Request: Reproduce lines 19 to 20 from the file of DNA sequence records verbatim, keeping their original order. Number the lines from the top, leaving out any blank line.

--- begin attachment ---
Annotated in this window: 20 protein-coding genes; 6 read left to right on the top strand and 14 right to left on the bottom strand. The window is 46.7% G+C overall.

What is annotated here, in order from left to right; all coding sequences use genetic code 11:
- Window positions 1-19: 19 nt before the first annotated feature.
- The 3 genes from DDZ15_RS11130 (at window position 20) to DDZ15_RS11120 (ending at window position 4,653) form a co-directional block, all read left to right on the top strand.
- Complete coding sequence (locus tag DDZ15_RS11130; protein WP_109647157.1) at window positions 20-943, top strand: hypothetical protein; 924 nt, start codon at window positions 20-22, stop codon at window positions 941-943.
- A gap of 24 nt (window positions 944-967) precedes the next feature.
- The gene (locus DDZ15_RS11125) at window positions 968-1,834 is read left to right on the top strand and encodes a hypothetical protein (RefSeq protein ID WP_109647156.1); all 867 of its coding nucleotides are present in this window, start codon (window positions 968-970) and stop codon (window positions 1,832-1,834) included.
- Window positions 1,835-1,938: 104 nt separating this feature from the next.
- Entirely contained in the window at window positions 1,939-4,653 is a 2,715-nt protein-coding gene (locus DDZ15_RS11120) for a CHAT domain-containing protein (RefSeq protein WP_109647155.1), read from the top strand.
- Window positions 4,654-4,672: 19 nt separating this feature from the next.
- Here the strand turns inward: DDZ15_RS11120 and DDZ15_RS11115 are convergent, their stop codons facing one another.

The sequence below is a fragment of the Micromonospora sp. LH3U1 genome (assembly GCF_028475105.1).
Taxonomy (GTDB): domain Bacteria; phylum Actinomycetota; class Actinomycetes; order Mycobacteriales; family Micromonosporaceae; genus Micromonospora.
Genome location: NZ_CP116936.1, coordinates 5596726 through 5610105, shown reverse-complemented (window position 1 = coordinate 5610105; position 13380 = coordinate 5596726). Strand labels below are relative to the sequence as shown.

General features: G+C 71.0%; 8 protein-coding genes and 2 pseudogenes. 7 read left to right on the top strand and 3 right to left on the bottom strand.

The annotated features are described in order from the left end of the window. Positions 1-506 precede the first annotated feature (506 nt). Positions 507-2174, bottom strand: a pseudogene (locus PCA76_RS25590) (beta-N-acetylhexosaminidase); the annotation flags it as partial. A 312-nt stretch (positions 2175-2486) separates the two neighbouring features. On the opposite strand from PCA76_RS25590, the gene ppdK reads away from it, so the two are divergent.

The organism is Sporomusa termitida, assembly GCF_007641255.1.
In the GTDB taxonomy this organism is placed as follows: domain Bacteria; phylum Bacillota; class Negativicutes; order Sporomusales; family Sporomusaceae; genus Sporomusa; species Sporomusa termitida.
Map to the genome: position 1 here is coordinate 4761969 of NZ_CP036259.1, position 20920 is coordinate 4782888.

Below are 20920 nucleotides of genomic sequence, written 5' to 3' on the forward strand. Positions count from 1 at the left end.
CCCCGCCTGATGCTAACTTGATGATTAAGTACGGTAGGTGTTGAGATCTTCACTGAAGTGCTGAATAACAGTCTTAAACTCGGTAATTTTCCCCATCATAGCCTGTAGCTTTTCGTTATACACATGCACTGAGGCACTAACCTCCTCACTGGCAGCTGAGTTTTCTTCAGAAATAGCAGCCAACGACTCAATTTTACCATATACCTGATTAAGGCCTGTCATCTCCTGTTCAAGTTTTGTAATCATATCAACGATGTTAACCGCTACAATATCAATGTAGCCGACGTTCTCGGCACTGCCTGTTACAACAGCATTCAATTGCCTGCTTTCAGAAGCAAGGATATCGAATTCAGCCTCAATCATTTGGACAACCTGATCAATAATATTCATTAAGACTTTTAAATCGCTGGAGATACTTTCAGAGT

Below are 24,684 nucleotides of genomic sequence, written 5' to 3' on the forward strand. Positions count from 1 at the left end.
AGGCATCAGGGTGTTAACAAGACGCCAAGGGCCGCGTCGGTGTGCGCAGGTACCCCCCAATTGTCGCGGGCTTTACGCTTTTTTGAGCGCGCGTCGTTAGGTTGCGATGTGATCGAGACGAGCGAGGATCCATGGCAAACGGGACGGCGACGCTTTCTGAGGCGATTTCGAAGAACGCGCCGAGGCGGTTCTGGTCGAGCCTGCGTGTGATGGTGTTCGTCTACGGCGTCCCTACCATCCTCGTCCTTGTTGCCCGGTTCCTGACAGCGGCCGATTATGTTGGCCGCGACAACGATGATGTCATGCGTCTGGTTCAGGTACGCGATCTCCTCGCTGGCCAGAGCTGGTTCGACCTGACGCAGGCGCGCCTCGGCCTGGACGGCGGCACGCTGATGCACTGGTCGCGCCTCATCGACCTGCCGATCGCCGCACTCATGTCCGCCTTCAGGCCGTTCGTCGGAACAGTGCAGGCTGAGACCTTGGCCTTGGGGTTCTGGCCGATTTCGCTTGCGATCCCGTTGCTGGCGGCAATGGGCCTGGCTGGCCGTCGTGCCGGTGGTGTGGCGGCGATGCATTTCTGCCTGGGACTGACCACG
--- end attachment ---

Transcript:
Map to the genome: position 1 here is coordinate 4761969 of NZ_CP036259.1, position 20920 is coordinate 4782888.

Below are 20920 nucleotides of genomic sequence, written 5' to 3' on the forward strand. Positions count from 1 at the left end.